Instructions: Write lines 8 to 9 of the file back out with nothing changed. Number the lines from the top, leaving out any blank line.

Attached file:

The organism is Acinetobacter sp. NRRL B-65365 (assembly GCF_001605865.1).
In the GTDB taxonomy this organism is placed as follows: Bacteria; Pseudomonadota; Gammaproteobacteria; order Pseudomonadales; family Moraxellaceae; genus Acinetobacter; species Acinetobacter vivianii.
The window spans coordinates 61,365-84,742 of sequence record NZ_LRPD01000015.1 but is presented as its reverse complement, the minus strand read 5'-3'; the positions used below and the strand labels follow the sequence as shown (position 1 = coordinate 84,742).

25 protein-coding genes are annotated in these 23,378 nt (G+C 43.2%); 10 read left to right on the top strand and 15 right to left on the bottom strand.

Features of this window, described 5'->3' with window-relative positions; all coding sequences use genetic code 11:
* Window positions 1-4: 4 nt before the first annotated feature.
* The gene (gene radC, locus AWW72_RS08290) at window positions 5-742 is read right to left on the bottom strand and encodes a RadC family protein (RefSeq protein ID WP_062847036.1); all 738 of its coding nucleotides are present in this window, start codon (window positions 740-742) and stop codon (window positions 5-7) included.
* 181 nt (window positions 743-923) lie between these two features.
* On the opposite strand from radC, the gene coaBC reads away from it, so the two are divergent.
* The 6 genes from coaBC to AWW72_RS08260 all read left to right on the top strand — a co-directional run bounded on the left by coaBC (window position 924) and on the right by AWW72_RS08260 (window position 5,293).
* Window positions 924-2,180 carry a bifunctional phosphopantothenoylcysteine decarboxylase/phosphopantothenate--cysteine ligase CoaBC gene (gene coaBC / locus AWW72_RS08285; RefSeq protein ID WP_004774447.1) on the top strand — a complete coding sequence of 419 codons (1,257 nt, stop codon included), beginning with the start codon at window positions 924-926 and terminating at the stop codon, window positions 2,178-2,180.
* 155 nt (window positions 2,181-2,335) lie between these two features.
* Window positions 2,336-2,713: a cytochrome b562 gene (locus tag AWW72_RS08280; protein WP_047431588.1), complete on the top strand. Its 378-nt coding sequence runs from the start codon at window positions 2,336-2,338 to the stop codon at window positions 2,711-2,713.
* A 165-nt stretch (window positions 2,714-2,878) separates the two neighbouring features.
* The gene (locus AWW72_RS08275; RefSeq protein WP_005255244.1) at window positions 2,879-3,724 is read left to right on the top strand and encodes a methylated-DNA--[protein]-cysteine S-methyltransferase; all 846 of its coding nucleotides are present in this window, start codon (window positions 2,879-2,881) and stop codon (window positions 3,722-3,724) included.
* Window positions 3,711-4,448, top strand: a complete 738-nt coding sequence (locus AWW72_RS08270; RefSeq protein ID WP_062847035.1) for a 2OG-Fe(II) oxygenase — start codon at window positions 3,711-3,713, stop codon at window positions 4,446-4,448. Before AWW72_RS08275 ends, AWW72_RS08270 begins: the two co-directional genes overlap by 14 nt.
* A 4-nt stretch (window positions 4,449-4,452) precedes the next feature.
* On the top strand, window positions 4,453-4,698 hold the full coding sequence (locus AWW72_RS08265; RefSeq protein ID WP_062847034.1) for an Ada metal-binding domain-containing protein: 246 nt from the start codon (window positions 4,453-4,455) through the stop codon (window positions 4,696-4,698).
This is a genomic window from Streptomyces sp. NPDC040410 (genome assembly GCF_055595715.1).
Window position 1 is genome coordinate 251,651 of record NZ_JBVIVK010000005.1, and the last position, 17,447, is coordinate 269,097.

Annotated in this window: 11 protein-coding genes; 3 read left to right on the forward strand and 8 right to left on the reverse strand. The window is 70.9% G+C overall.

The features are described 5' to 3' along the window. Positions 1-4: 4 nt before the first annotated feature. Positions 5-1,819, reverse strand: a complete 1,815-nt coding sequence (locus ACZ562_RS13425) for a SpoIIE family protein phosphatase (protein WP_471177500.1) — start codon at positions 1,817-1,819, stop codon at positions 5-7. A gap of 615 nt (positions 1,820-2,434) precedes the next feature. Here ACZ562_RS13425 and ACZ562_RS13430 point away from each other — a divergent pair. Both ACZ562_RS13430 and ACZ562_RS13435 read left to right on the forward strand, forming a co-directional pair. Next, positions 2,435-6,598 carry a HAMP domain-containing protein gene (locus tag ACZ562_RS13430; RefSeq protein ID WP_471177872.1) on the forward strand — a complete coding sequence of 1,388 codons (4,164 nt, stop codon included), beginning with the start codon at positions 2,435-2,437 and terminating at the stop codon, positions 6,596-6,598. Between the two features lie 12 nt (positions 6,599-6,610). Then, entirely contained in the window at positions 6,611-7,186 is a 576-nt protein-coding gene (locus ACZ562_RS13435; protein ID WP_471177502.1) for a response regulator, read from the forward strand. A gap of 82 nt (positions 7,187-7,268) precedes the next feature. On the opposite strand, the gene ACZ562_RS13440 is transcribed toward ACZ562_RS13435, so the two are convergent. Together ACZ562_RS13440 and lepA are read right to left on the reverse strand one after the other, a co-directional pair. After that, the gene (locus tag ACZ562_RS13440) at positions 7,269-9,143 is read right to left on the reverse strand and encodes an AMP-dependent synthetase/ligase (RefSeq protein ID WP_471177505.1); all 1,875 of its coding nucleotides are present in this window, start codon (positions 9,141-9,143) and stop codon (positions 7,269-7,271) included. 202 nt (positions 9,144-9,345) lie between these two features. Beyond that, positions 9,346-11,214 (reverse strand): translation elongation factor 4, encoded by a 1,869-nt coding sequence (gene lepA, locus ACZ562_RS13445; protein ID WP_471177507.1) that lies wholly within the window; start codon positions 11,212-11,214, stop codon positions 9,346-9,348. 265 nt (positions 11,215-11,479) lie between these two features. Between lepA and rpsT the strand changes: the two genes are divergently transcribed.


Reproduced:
* 181 nt (window positions 743-923) lie between these two features.
* On the opposite strand from radC, the gene coaBC reads away from it, so the two are divergent.